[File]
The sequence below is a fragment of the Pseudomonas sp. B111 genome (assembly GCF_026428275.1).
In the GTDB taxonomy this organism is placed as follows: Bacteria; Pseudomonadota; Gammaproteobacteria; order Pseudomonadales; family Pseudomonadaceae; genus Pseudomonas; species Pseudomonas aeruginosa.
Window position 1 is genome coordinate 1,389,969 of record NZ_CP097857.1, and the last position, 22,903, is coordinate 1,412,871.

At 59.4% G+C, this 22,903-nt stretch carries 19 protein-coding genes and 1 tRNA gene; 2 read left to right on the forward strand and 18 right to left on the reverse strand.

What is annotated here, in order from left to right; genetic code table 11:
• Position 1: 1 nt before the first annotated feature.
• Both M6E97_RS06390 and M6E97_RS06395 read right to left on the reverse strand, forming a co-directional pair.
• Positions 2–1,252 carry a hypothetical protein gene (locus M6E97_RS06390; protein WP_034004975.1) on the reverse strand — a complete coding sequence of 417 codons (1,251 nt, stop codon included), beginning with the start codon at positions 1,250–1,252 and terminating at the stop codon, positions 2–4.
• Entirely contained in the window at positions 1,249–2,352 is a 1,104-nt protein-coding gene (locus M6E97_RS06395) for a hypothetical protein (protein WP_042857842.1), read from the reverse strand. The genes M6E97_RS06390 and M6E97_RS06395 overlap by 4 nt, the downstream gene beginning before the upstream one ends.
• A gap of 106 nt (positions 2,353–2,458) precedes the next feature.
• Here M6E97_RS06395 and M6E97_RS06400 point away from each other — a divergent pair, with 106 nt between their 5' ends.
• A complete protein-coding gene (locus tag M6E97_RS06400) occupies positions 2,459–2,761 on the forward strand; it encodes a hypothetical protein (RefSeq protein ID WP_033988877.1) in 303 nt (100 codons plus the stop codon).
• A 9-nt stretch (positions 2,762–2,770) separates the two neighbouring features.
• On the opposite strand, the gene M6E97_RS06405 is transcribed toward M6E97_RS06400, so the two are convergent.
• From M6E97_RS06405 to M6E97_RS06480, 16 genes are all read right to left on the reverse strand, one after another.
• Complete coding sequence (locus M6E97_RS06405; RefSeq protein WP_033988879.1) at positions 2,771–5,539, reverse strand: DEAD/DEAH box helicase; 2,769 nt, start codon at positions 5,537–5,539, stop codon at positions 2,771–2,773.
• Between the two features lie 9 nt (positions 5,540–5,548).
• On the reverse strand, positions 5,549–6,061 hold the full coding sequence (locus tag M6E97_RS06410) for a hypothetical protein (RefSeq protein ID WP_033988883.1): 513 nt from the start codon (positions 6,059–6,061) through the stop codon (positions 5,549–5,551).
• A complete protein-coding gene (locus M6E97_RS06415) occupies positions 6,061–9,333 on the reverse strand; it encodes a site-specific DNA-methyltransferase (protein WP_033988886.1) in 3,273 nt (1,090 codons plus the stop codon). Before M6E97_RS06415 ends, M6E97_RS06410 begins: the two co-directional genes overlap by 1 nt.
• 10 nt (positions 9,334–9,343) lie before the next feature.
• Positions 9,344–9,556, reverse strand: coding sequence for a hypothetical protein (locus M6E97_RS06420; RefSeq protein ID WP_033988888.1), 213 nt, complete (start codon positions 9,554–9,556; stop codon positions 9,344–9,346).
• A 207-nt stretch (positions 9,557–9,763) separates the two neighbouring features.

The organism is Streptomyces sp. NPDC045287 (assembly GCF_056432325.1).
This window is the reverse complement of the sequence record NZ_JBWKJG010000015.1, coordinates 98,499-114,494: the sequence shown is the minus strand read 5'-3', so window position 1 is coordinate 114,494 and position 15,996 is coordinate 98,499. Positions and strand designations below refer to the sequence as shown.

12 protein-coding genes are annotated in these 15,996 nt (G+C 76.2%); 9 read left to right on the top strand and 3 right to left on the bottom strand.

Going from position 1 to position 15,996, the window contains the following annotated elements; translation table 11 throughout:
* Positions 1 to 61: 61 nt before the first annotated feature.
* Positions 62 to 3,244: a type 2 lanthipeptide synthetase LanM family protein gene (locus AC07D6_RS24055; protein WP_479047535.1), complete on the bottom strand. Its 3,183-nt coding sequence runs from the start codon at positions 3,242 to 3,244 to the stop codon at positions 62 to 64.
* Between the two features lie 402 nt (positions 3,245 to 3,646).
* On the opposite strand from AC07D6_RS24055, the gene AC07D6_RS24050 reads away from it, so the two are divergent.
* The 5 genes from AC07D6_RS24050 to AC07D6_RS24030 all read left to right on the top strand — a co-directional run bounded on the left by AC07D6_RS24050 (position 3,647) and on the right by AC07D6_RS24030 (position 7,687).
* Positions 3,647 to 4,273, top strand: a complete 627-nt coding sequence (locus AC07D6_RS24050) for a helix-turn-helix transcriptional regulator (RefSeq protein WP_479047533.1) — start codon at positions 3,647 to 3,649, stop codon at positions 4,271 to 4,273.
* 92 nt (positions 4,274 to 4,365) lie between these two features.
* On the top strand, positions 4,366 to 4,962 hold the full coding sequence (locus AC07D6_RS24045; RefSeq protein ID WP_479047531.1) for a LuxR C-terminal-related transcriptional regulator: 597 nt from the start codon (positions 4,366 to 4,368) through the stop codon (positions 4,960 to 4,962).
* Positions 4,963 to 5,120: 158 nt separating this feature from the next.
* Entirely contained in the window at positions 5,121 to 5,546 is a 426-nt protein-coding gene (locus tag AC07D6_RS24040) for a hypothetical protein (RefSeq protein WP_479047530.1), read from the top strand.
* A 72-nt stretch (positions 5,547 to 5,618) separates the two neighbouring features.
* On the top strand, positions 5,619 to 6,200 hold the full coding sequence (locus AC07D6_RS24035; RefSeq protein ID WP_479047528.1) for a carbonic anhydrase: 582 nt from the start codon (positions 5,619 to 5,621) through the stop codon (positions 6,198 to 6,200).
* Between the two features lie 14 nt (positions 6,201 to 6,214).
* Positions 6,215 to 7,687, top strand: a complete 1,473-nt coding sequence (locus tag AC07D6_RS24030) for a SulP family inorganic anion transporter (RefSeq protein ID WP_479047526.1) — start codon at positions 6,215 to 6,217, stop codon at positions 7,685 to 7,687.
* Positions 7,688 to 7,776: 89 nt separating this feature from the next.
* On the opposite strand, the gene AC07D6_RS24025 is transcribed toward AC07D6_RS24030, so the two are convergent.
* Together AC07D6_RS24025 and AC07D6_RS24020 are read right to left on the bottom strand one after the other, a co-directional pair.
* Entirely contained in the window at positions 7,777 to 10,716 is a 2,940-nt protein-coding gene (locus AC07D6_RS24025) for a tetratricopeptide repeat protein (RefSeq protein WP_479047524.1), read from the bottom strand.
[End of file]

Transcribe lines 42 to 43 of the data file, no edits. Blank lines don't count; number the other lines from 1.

* On the opposite strand, the gene AC07D6_RS24025 is transcribed toward AC07D6_RS24030, so the two are convergent.
* Together AC07D6_RS24025 and AC07D6_RS24020 are read right to left on the bottom strand one after the other, a co-directional pair.